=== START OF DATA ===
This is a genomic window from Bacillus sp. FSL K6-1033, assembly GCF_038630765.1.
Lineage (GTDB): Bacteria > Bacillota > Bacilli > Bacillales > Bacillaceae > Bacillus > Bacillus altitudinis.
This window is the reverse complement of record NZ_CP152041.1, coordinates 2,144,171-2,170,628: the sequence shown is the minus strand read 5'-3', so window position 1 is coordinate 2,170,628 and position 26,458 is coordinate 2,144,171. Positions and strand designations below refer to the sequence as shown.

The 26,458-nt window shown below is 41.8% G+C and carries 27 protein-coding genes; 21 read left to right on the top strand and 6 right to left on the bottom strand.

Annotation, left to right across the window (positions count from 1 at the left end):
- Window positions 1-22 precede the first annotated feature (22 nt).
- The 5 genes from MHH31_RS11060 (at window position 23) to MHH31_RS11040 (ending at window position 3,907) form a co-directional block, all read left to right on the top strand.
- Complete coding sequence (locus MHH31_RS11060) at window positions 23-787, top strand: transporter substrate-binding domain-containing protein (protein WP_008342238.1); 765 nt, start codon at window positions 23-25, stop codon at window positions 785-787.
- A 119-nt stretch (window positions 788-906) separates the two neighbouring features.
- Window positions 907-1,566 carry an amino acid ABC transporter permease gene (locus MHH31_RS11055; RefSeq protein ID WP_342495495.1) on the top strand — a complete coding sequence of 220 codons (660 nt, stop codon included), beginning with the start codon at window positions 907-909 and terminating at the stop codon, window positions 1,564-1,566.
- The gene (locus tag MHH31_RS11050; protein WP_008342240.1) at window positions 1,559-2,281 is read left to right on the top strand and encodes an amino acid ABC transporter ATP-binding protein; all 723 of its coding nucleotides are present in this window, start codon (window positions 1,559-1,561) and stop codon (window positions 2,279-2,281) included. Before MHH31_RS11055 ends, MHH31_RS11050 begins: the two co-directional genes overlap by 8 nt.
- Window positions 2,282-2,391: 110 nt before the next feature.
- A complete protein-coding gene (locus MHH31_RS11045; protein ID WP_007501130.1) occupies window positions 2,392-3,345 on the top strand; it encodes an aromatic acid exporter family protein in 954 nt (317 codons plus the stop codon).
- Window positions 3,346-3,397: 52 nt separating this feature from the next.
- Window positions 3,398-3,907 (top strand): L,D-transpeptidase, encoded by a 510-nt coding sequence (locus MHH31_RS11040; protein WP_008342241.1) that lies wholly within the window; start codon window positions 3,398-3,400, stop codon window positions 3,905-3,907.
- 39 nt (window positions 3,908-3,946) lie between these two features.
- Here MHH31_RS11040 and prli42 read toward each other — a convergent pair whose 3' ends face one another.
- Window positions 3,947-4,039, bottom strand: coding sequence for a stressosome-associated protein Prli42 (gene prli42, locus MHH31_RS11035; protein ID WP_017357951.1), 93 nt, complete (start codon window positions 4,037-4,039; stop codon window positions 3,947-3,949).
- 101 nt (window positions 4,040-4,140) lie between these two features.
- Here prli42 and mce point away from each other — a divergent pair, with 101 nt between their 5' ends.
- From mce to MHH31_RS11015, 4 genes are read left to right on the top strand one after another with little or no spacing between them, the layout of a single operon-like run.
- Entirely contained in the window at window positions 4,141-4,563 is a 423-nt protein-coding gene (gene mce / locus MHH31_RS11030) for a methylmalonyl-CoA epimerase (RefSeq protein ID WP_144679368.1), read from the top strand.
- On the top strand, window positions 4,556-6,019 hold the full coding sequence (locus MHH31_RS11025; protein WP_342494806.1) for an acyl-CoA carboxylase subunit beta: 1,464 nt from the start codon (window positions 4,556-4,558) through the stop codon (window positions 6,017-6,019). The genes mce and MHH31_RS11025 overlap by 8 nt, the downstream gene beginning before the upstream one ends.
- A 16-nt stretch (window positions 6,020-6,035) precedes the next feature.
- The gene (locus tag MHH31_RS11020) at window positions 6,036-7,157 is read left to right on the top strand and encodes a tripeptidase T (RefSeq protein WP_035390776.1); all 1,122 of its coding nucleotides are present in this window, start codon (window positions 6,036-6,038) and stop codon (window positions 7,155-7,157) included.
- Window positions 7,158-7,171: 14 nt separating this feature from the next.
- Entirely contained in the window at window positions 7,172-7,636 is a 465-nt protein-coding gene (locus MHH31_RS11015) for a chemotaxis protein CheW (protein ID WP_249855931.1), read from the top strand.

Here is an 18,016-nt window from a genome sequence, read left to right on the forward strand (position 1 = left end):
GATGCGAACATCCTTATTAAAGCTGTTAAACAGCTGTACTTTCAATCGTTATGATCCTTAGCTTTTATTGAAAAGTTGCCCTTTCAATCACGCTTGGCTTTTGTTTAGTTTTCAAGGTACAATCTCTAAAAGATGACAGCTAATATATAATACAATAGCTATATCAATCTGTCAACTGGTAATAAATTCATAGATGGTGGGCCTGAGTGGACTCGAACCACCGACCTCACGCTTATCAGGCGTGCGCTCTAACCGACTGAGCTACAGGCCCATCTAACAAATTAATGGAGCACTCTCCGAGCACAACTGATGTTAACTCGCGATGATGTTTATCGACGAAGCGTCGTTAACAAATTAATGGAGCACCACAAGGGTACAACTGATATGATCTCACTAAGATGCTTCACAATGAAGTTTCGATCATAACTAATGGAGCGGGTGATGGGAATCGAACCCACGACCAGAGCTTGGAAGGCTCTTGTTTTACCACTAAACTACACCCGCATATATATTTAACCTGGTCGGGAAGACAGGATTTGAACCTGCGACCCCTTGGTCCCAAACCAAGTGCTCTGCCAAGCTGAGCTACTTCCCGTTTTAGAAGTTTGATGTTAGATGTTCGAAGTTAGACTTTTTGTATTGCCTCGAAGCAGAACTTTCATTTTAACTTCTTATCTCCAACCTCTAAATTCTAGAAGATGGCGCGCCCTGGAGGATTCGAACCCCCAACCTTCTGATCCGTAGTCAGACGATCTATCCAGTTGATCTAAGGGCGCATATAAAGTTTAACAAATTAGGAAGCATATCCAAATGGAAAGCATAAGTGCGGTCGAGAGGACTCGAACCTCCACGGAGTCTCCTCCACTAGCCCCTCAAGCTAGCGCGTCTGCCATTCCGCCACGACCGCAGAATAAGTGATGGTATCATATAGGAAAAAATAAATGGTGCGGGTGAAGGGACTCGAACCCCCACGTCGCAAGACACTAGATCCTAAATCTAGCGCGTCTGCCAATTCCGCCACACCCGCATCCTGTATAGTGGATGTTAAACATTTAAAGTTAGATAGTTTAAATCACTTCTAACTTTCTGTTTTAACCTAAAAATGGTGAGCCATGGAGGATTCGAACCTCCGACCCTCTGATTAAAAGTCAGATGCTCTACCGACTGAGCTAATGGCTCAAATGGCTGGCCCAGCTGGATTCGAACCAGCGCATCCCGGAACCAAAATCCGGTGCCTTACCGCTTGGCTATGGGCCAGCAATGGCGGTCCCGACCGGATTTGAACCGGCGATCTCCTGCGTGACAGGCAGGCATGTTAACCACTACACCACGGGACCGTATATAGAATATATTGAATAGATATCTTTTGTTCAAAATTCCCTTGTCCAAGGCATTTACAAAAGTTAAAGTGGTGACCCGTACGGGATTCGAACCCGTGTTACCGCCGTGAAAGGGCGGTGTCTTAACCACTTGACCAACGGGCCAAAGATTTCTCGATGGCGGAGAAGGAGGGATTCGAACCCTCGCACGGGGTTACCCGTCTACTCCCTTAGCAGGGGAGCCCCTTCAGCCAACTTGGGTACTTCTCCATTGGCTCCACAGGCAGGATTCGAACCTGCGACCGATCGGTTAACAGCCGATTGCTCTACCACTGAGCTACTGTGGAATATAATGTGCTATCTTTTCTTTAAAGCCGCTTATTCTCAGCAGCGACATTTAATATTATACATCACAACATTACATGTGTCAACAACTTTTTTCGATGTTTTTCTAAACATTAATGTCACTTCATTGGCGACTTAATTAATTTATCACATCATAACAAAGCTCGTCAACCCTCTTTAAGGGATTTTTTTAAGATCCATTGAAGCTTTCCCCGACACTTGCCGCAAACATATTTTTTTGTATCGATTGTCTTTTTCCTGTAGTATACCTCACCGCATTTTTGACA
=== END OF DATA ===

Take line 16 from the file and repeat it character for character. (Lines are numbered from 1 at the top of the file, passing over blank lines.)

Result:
- 39 nt (window positions 3,908-3,946) lie between these two features.